An important decades-old debate is whether to include the option of restocking: the delivery of livestock to drought-affected families to help them resume their lives as pastoralists. Such initiatives form a part of livelihood resilience strategies in countries such as Niger, Ethiopia, and Somalia.

Some find restocking futile because of the risk of further livestock losses in future droughts. "I don’t think restocking is the way to go with consecutive droughts," reflected a staff member of one international organisation in Ethiopia.

Opinions are also divided with regards to the prospective impacts of restocking. Since raising livestock is not possible in peri-urban areas, restocking could prompt many to return to a pastoral and semi-nomadic way of life. Yet proximity to peri-urban areas enables better access to services such as education, healthcare, and water. "If we have livestock again, we are not taking our children out of school. Some parts of the family will remain here, and others will go back to our pastoral lifestyle," explained a male pastoralist in Koracle camp, Ethiopia.

Family-level strategies

After the severity of the most recent drought in Ethiopia, IDPs felt they had developed new coping strategies: "We have learnt a lot from the experience we had in the past. We can do two things if another drought comes," said a pastoralist in Koracle camp in Ethiopia. "First, we can sell the animals and make money before we run out of pasture and water, and, after the drought, buy animals again. Second, in small towns like Warder, there are more services and infrastructure. We can come here to the animal feeding centres during the drought."

In Iraq, some farmers have taken measures to adapt to their changing environment and sustain their livelihoods. Some in Basra have abandoned planting summer crops to avoid losses incurred because of heatwaves, despite the fact that they lose income as a result. Farmers in Thi-Qar and Missan have dug wells to substitute freshwater, but groundwater quality is also far from optimal and there is a risk of over-extraction. There has also been an increase, albeit very small, in the use of greenhouses with drip irrigation systems.

In Niger, some research participants said they had been able to increase their crop yields compared with previous years despite the trying conditions. The mayor of Isawane had recently bought enhanced seeds in the hope of increasing his yields. "We have to find strategies to survive," he said. Several people we interviewed also noted the potential of using enhanced seeds as an effective response to climate change impacts.

These household strategies emphasise the need for greater commitment to put people at the centre of the durable solutions agenda and to view them, not as victims, but as experts in their own situation, who can actively participate in decision-making and planning processes in order to improve sustainability.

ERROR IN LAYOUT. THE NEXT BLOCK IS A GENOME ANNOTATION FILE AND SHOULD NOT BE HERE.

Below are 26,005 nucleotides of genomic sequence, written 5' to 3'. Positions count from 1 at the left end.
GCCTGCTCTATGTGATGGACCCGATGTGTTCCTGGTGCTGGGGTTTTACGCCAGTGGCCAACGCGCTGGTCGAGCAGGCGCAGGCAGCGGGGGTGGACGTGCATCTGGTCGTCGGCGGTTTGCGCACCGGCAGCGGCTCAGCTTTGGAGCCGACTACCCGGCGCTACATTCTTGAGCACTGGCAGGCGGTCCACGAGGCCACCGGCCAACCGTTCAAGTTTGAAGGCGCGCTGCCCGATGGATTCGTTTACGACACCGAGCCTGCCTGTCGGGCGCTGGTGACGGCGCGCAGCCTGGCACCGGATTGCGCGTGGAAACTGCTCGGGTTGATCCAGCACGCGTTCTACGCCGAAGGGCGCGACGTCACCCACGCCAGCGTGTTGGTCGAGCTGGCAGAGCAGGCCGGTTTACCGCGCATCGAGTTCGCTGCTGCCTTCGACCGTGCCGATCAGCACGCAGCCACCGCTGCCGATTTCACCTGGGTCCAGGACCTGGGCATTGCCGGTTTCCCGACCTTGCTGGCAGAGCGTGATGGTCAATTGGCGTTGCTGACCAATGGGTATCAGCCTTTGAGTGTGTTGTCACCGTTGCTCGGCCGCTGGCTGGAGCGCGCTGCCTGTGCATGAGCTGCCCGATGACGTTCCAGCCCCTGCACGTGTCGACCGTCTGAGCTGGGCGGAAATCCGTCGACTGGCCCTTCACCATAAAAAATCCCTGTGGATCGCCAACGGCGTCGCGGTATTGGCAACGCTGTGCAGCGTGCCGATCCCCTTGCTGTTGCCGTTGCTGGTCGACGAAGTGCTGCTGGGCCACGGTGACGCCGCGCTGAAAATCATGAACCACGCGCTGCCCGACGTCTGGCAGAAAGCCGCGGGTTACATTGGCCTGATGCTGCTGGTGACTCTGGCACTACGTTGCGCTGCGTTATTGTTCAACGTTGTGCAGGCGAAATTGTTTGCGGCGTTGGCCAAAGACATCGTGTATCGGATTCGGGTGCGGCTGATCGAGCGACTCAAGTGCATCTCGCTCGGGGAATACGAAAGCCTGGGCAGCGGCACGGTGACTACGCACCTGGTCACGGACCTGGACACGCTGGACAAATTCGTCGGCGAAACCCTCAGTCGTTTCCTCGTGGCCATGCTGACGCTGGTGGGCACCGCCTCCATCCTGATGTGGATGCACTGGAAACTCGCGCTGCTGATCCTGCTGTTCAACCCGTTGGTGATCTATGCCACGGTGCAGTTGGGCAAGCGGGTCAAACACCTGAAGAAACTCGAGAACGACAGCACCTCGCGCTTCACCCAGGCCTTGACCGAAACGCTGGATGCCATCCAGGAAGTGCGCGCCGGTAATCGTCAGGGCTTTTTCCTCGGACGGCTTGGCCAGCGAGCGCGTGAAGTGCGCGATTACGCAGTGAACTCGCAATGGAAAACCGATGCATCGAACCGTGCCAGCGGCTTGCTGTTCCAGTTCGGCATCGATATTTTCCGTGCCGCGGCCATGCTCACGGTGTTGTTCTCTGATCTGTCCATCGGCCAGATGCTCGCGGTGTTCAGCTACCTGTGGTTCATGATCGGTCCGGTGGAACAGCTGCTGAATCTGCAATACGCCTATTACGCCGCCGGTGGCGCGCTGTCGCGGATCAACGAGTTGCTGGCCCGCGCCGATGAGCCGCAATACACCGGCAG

From funding projects to financing durable solutions

Governments around the world have started looking for durable solutions to displacement. The Somalia Durable Solutions Initiative (DSI) was launched in early 2016, leading to the introduction of 24 new federal and state policies and guidelines over the following two years. Ethiopia DSI, launched in December 2019, provides an operational framework to design and implement durable solutions in support of IDPs and host communities.

Governments, UN agencies and NGOs argue for donors to take more risks and engage in durable solutions involving humanitarian, development, and peace actors. The message is that donors and partners cannot continue to provide emergency assistance when what is clearly needed are long-term solutions given the protracted nature of some displacement: "Now is the time for taking action from donors to support the existing partners and agencies with expertise in durable solutions," said an interviewee from the Somali regional government.

The localisation of durable solutions – investing more in local capacities rather than international actors – is the most effective way of addressing these challenges. "The places where displaced people are and the places they want to return to are where solutions have to be created," said a staff member from an international organisation.

Innovation at the heart of durable solutions

Agencies and governments agree that innovative approaches are needed in order to make a lasting difference for the displaced populations. They are working together with IDMC to better understand, through system dynamics modelling, which factors contribute to drought displacement and which programmes and responses will most likely help achieve durable solutions.

This modelling will analyse historical data on phenomena such as food insecurity, malnutrition, climate hazards, and population changes, and enhance our understanding of how they are interconnected and ultimately lead to internal displacement. The model will also generate scenarios of different programmes and responses and their impacts on reducing displacement and achieving durable solutions. The pilot of the model for pastoralist zones in Somalia and Ethiopia will be ready in September 2020.